Houston space tech company snags $9.5M contract, sets launch date for lunar mission
Business at Houston-based space exploration company Intuitive Machines is taking off on two fronts.
First, Intuitive Machines has landed a nearly $9.5 million Air Force contract to develop technology for NASA’s Gateway project, the first space station that will orbit the moon. Specifically, the technology will support a high-powered nuclear fission system that will supply electricity for satellites, bypassing the need for power from solar, battery, or fuel-cell sources.
“As space exploration ventures become more ambitious and diverse, the need for efficient and reliable power sources in space is paramount,” Pete McGrath, vice president of business development at Intuitive Machines, says in a news release. “Developing the ability to expand power sources beyond solar, which requires heavy battery storage, could remove the burden of constantly worrying about a spacecraft’s arrays relative to the sun, and potentially deliver long-term stability for satellites that would otherwise lose power over time.”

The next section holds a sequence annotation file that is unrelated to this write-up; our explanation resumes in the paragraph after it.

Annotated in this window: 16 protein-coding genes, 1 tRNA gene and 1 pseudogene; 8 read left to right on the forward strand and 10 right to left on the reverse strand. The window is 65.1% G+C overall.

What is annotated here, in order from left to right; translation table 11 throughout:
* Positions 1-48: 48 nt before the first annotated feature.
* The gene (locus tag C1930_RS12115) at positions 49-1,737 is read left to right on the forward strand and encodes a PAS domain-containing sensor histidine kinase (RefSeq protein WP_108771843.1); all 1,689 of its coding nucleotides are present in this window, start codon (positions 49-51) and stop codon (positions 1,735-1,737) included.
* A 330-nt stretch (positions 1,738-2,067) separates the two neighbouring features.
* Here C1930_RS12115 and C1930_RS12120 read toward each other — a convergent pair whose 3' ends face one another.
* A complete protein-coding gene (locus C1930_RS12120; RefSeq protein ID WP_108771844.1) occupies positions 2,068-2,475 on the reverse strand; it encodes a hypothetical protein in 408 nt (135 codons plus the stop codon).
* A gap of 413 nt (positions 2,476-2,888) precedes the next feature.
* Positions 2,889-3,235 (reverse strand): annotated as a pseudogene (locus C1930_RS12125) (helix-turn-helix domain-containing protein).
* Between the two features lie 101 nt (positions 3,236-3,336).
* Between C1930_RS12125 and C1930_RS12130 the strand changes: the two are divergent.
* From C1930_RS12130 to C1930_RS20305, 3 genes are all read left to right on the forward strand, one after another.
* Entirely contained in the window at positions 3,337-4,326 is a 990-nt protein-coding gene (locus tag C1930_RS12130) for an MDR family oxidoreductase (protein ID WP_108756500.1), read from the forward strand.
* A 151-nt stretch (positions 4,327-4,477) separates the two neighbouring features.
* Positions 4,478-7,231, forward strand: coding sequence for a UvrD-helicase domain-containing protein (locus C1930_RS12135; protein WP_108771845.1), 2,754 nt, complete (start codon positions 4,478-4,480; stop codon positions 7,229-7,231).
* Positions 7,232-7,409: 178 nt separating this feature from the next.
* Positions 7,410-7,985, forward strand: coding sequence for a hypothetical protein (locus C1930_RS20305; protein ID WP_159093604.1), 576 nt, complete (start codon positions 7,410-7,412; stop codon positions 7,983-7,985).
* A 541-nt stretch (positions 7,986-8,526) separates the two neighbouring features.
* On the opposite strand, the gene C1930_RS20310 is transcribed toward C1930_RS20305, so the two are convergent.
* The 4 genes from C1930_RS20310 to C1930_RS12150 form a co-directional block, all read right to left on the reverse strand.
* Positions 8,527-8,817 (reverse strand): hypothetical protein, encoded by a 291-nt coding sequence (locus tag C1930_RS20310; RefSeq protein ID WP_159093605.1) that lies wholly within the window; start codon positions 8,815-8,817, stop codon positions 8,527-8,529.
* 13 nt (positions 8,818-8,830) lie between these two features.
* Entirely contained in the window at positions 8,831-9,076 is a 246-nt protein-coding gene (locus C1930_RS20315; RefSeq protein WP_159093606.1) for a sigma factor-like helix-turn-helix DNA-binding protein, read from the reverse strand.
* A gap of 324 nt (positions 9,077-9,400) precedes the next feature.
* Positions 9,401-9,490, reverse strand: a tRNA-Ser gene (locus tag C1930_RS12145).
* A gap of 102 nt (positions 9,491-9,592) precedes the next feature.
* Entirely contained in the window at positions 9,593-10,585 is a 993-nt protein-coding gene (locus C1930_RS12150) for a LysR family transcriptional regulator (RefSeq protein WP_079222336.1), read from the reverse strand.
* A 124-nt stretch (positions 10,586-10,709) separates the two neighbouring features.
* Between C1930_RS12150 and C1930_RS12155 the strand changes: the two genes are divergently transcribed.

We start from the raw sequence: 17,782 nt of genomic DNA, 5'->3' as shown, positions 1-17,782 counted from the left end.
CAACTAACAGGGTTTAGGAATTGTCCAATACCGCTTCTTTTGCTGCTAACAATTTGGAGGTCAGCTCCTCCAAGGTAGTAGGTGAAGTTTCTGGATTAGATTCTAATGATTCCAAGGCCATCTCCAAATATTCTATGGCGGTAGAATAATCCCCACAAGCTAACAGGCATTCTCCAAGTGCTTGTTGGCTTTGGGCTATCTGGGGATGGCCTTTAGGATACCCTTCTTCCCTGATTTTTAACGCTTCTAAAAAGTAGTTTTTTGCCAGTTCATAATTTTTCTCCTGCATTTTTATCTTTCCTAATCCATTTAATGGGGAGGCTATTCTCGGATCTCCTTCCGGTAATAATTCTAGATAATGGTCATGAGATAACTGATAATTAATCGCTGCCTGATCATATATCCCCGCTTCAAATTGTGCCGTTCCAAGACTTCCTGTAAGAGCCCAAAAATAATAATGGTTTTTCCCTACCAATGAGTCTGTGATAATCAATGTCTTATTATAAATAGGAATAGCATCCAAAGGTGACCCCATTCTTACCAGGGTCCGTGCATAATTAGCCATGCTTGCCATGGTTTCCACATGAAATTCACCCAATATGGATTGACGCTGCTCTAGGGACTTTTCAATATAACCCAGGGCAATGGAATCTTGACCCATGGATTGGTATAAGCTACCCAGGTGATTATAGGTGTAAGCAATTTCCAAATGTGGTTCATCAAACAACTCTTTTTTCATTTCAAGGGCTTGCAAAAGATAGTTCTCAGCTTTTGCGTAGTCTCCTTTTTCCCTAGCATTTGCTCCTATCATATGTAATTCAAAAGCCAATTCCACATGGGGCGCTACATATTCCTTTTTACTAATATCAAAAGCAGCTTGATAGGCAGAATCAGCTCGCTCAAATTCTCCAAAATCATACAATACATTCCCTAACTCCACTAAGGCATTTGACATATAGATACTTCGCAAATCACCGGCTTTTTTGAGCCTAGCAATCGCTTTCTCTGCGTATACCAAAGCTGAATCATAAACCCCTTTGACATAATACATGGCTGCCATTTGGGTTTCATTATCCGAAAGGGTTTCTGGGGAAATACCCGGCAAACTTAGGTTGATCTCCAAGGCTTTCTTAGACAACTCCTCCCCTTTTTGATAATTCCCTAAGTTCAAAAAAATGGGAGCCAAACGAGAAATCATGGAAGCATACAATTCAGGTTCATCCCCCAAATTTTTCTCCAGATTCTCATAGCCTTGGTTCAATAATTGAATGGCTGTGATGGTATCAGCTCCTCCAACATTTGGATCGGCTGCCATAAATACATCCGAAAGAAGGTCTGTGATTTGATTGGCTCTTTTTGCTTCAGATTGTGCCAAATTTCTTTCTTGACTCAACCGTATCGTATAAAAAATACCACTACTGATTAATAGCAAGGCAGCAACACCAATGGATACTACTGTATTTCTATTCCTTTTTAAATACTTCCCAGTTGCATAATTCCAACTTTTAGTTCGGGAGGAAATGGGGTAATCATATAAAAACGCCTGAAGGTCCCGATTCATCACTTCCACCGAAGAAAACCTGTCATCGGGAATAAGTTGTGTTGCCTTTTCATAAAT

Second, Intuitive Machines has set January window for the launch of its IM-1 lunar mission in conjunction with private aerospace company SpaceX. The liftoff is targeted for a multiday window that opens January 12, 2024.
“There are inherent challenges of lunar missions; schedule changes and mission adjustments are a natural consequence of pioneering lunar exploration,” Steve Altemus, co-founder, president, and CEO of Intuitive Machines, says in a news release. “Receiving a launch window and the required approvals to fly is a remarkable achievement, and the schedule adjustment is a small price to pay for making history.”
The IM-1 mission will be the company’s first attempted lunar landing as part of NASA’s commercial payload initiative.
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